Codecademy says it can turn anyone into a Web programmer

@CNNMoneyTech November 29, 2011: 8:37 AM ET

NEW YORK (CNNMoney) -- It's a tough economy out there, but there's at least one skill in high demand: programming.

Industry veterans insist that almost anyone can master the basics of software coding. Now, a pair of entrepreneurs have teamed up to test that idea with a company called Codecademy, which aims to make learning to program simple and fun.

"Coding is going to be the literacy of the 21st Century, and we think we have the easiest way to do it," says co-founder Zach Sims.

After working with a variety of startups in business development roles, Sims, who is 21, dropped out of Columbia to focus on his own venture. He teamed with Ryan Bubinski, 22, who graduated from Columbia with a degree in computer science and biophysics -- and, more importantly, an extensive knowledge of programming.

Codecademy isn't the first site out there to teach people programming skills, but Sims says its secret sauce is its focus on making training accessible and affordable.

"It's totally different from books that are one-way learning experiences," he says. "We think it should be more interactive, more fun than something in a book, where you read for half an hour and then you go code."

Right now, everything on Codecademy is free. Users receive badges and points for completing lessons. The site currently has four multi-part courses available -- a "coding 101" class and three JavaScript trainers -- but it hopes to ramp up quickly. Launched in June, the New York-based site has already attracted $2.5 million in a funding round led by Union Square Ventures and is a graduate of Y Combinator, one of Silicon Valley's most closely watched incubators.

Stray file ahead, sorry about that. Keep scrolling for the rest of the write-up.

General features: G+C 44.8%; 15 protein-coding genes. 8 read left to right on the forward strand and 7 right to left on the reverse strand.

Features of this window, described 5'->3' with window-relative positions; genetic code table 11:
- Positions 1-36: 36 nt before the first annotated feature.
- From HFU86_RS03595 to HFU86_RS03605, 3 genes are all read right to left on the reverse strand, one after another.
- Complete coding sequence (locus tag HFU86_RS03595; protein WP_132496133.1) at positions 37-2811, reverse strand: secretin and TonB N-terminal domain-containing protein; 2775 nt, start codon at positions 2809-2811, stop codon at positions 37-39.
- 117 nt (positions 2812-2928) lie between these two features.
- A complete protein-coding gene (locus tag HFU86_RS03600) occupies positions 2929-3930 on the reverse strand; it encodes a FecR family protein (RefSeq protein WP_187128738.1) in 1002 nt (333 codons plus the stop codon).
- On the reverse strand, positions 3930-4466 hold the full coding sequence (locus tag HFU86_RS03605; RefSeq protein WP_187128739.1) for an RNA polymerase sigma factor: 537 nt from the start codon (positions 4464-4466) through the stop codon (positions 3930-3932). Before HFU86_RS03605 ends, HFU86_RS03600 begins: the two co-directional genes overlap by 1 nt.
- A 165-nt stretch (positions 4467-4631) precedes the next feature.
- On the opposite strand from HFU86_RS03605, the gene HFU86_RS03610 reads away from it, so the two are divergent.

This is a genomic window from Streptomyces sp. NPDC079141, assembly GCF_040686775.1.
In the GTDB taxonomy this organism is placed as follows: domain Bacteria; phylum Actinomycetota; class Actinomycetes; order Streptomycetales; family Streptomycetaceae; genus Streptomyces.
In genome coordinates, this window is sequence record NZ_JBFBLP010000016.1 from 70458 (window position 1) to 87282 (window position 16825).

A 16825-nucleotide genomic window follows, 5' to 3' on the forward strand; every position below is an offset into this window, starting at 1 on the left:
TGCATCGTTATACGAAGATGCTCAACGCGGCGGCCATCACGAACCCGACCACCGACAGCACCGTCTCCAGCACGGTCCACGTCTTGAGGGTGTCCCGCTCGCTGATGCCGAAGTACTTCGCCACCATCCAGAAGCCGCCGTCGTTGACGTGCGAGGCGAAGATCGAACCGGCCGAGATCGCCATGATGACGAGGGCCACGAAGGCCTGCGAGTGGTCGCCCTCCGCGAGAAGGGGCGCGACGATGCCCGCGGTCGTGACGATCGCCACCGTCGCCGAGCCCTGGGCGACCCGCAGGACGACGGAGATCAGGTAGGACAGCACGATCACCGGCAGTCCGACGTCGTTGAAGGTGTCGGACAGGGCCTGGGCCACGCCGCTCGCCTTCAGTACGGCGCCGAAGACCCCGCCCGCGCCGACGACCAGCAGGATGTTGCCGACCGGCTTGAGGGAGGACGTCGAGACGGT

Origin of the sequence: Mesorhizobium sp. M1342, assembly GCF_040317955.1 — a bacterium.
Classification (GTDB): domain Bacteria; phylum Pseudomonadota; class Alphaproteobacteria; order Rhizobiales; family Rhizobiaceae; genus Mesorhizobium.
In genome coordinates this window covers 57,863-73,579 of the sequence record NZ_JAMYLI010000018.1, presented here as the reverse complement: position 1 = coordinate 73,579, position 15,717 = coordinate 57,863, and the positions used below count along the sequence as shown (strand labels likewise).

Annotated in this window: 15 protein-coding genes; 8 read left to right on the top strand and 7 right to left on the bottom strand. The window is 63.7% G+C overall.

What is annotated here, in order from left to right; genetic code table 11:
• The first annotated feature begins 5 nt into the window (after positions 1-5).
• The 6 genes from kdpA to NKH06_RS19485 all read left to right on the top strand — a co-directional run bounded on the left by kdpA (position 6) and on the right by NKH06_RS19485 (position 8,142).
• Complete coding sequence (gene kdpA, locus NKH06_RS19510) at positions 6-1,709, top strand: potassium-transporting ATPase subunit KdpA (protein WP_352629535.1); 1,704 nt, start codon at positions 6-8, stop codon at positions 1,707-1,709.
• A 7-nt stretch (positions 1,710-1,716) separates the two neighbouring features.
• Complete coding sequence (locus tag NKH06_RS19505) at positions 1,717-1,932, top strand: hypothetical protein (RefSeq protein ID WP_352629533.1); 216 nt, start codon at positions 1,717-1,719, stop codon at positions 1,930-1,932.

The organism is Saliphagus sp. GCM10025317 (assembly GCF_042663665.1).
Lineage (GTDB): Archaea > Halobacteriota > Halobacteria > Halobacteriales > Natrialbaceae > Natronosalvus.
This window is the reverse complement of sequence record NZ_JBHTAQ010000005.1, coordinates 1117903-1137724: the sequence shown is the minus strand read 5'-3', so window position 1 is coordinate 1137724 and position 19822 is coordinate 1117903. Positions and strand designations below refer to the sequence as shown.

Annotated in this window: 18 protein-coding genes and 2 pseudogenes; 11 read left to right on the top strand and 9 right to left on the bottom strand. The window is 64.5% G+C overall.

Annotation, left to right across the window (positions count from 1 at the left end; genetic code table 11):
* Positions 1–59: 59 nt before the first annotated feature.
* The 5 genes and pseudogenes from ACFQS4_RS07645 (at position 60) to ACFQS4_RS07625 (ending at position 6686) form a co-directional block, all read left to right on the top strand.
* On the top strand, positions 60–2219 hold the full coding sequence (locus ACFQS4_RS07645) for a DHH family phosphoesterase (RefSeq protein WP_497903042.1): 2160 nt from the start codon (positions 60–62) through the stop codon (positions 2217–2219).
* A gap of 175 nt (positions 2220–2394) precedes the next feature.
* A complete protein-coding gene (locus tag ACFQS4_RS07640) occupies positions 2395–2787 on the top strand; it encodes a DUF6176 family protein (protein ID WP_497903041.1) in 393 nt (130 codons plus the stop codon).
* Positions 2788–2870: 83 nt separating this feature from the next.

Sims says his lack of experience as a programmer helped in Codecademy's creation: "When we would try a new product out, I was the one we would try it out on, so it was almost like having your customer build it."

Miriam Browning-Nance, a strategic communications student at Columbia University, has been using the service to teach herself basic programming skills.

She moved to New York to pursue a career as an opera singer, but quickly found that even an arts career requires some tech savvy. After starting an opera company, Browning-Nance had a partner show her how to get into the company website's code to handle basic updates and changes.

She hopes coding skills will boost her resume as she enters an increasingly competitive job market in the communications field.

"I don't plan to become the next great developer," she says. "I just want to be able to know a little bit -- enough to keep communications platforms up-to-date and add that little extra something that maybe in a job interview they say, 'Oh, this person has that extra skill.'"

How is Codecademy going to make money off a service that's currently free? Like many tech startups, it's focusing on building first, money later.

"We're not planning to charge for courses," Sims says. "We're not really talking much about monetization at the moment."

Right now, the company's main struggle is the same problem they're aiming to fix: Finding developers.

"Hiring is really hard," Sims says. "Our biggest problem right now is finding incredibly talented developers and designers to work with. That's sort of why we're doing this right now - to create more engineers not just for us, but for all the other tech companies out there that are hiring and will be hiring in the future." To top of page

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